New identity- new character
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‘Therefore, as God’s chosen people, holy and dearly loved, clothe yourselves with compassion, kindness, humility, gentleness and patience.’
There is the story of a young boy who was being bullied in the school playground because some of the other children had recently discovered that he had been adopted. After some teasing and pushing he eventually rounded on them and said, ‘Well, at least my parents chose me, yours had no option!’. That boy had tapped into something very important. There is a special value in being chosen. Not that you are chosen because you are special but being chosen makes you special. Paul is saying that is what has happened to us. God who owns the whole universe has decided to own a people, making them his special possession in his Son, the Lord Jesus Christ.
Paul adds something else which is spectacularly stunning, namely, that Christians are ‘dearly loved’. There is a burning intensity which moves within the very depths of God’s being when he looks upon his people through the filter of his Son. This is who we are, our identity - the object of gut-churning divine love (that is the word used).
As a consequence we are to take on a new character, ‘… clothe yourselves with compassion, kindness, humility, gentleness and patience’.
Of course all of these virtues are embodied in one man in particular- the Lord Jesus Christ. It was the Russian novelist, Fyodor Dostoyevsky, who said, ‘I believe that there is nothing lovelier, deeper, more sympathetic, more rational, more manly, and more perfect than the Saviour; I say to myself with jealous love that not only is there no one else like Him, but that there could be no one.’ Why did he say that? Because he was entranced by the character of Christ who saw a poor widow weeping by her only son’s coffin and who, moved with deep compassion, raised him from the dead; who gently took Jairus’ daughter by the hand and raised her to life; who in humility wrapped a towel around his waist to wash the grime-ingrained feet of his disciples; who from the cross saw his distressed mother and in an act of kindness called for a disciple to take care of her; and who showed patience by putting up with the taunts and beatings of the Roman soldiers rather than retaliating. Here Paul is saying that we are to put on each one of these virtues every day of our lives as we would carefully put on an individual item of clothing each morning, holding them in place with the all-embracing over-garment of love (v14).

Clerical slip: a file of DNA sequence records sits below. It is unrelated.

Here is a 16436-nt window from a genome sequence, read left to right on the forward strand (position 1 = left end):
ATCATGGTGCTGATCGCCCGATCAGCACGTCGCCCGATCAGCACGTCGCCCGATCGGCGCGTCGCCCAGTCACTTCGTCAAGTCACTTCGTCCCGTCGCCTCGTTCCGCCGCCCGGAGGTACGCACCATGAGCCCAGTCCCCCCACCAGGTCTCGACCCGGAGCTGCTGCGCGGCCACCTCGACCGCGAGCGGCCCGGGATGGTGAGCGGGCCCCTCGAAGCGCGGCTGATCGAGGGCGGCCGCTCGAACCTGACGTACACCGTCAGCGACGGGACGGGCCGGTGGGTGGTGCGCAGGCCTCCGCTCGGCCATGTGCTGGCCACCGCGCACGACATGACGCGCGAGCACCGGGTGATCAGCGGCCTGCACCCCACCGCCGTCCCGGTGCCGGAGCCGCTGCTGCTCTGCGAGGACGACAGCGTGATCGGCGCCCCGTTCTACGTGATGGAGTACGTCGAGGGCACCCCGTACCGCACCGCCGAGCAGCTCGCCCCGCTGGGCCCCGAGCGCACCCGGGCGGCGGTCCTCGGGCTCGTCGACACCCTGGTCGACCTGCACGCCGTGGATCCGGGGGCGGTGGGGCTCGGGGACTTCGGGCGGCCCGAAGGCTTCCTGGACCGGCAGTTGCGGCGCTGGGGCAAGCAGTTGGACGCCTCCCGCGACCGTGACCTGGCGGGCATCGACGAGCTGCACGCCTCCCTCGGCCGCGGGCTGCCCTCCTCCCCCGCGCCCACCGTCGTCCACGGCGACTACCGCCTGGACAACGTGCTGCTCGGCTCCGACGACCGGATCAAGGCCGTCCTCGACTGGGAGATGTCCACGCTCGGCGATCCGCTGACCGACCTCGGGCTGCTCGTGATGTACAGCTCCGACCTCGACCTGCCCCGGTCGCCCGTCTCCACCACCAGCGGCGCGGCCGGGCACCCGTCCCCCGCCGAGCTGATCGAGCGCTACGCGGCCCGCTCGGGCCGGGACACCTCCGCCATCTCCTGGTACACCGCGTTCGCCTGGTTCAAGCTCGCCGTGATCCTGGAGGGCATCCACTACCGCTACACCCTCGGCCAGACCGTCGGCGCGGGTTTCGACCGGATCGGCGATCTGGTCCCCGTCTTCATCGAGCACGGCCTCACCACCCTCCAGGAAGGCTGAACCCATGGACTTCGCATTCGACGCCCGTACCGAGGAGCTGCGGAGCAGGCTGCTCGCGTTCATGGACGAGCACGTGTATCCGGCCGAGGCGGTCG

My Lord and most High God, I approach you as Father and Friend, Redeemer and King, my Beginning and End. I thank you for my adoption, bestowing upon me the robes of Christ, your Son. I thank you for my sanctification, the transforming work of your Spirit which fosters and shapes in me your heavenly virtues. May I this day rejoice in my identity and live out your love. For Jesus’ sake. Amen.